Drug enforcement funding in question


The push has begun to get the state to pick up another $2 million in costs to fund the Maine Drug Enforcement Agency because the federal government says it’s cutting off its funding of the program in March of next year.

The federal Justice Assistance Grant currently being used to fund the anti-drug task force here and in states across the country is being cut and changing its focus. Funding for 2005 in Maine is down close to $900,000, to around $2.4 million, and $530,000 of that is being given directly to cities and towns for local and county programs.

To fill that hole this year, the state Department of Public Safety is cutting other programs once funded by the federal money and giving everything but the direct grants – now out of its control – to the MDEA.

Come March of 2006, there will be no federal money for MDEA, public safety officials warned the Committee on Criminal Justice and Public Safety last week.

That will mean the elimination of 28 state drug agents, six prosecutors in the state Attorney General’s office and a program where 19 full- and part-time local officers work in coordination with the state MDEA to prosecute drug offenses.

Public Safety Commissioner Michael Cantara said the options are to lobby Washington to restore the cuts, charge drug offenders higher fines to help pay for their prosecution or look for other funding sources.

Rep. Patricia Blanchette, D-Bangor, co-chairman of the public safety committee, called the federal grants program a “crutch … and maybe the crutch is wearing out.”

She asked Cantara to figure out “what it would cost the Department of Public Safety to fund in its entirety this drug force,” in the state budget, adding this upcoming biennial budget probably wasn’t the place to start. Her hope was the funding could be found to get the program through the end of 2007.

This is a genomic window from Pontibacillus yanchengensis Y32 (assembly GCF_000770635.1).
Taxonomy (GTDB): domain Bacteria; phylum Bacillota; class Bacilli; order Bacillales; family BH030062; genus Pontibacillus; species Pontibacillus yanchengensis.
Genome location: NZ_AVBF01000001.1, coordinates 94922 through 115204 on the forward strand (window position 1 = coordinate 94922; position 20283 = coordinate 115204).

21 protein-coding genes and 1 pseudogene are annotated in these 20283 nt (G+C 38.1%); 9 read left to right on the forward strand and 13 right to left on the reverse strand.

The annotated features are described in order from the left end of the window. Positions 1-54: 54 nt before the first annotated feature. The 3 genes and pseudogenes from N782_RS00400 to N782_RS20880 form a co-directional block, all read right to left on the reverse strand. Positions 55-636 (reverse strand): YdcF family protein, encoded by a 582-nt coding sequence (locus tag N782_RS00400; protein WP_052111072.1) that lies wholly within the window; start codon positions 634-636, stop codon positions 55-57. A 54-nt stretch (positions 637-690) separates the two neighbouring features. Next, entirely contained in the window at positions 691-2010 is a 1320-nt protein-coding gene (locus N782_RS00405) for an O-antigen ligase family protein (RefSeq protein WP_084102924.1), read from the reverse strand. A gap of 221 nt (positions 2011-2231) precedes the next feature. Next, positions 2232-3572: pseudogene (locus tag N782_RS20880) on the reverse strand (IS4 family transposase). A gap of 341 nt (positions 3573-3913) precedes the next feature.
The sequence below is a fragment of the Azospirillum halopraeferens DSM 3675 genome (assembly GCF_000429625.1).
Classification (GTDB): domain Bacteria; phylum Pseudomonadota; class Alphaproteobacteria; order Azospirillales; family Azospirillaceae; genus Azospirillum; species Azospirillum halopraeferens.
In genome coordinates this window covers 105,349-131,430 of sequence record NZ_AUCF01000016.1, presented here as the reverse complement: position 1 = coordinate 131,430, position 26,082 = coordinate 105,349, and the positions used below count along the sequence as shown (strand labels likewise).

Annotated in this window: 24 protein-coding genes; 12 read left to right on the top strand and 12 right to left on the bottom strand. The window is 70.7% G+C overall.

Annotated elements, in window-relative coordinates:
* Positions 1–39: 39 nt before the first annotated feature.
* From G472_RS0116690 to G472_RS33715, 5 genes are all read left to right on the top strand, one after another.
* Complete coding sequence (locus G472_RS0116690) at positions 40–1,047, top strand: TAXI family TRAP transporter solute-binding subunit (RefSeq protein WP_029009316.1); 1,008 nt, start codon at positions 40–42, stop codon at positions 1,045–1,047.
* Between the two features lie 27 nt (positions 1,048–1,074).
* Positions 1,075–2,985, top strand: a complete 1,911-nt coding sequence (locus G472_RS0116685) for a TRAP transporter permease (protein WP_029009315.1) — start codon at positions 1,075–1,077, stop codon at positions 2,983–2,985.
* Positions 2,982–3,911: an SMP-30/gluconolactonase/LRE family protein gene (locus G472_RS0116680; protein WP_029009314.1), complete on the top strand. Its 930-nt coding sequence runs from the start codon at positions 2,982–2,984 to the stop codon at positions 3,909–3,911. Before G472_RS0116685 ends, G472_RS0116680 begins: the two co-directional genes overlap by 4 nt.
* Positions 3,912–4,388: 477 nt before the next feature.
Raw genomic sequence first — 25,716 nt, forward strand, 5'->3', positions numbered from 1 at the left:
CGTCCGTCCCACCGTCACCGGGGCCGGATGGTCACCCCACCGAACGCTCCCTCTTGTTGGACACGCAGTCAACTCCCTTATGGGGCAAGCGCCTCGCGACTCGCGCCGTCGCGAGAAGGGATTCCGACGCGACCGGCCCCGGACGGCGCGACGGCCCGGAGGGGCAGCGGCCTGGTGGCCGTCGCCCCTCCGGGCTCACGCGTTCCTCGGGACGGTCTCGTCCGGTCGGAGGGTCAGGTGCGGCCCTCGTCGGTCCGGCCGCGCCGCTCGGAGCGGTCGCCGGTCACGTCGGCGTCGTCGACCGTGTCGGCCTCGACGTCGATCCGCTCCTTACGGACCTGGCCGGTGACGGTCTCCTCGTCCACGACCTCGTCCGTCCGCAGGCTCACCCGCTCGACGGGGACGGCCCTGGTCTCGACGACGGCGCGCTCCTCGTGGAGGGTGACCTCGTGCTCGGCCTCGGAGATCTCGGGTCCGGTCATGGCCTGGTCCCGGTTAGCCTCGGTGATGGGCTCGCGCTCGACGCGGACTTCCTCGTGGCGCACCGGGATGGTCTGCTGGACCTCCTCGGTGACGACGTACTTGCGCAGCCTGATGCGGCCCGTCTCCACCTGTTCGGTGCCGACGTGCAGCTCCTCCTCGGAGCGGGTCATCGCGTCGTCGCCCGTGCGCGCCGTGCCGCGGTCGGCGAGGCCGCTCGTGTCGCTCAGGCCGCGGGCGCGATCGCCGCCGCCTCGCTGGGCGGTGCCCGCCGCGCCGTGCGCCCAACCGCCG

Aroostook County District Attorney Neale Adams, chairman of the Maine Justice Assistance Council, which advises how the JAG money should be spent, agreed that reliance on grants was a mistake.

“They’re sporadic; they change with the (political) wind and they come with all kinds of conditions depending on the policy de jour,” he said, adding the better way is for the state to include the MDEA in its budget.

“Support MDEA properly and adequately from the general fund,” Adams told the committee, warning it was a “pay me now or pay me later” scenario because drug crimes are going to grow in frequency and in the level of violence if the drug problem is left unchecked.

What happened?

The warning signs have been on the wall, as the federal government changed the focus of its anti-drug efforts, merged grant programs, and then President George W. Bush cut funding for the state task forces in his proposed budget. More than 40 states operate such programs.

“The spin is that these programs have not demonstrated effectiveness in reducing crime,” said Roy McKinney, MDEA director. “That’s just plain bunk.”

McKinney pointed to statistics that show in the last year the MDEA conducted 850 investigations, which translated into 720 arrests, not including another 126 where the MDEA assisted. The greatest number involved cocaine, followed by marijuana, prescription drugs and then heroin.

A town-by-town breakdown in the 2003-2004 MDEA annual report shows the highest number of arrests was in Portland with 112. Locally, the report says South Portland had 8; Westbrook 1 and Windham 2.

In that year, the MDEA’s total budget was $3 million. That included $857,600 in state general revenue funds; around $1.8 million in federal funds, the biggest chunk being the JAG grant; and $325, 800 in special revenue from seizures of drug-related assets.

The money pays for 28 officers belonging to five regional task forces covering all 16 of the state’s counties. Those officers came from local departments, but their salaries are covered in the MDEA budget. There also are 13 officers assigned full-time by local police departments to assist the MDEA. Their base salaries are paid by their own departments, but the MDEA trains and coordinates them and pays them the difference between their regular salaries and state police pay. There also are six part-time officers from local departments charged with sharing information with the MDEA and coordinating activities when appropriate. Their salaries are paid by the local departments.

Local departments that either sent officers to work directly for the MDEA or participated in the assistance program last year included South Portland, Westbrook, Windham and the Cumberland County Sheriff’s office.

The direct grants being funded by the JAG money this year include $158,263 for Portland and Cumberland County; $17,736 for South Portland and $20,692 for Westbrook. These grants will not go directly to police departments, but rather to cities and towns to use for drug treatment and prevention and community policing.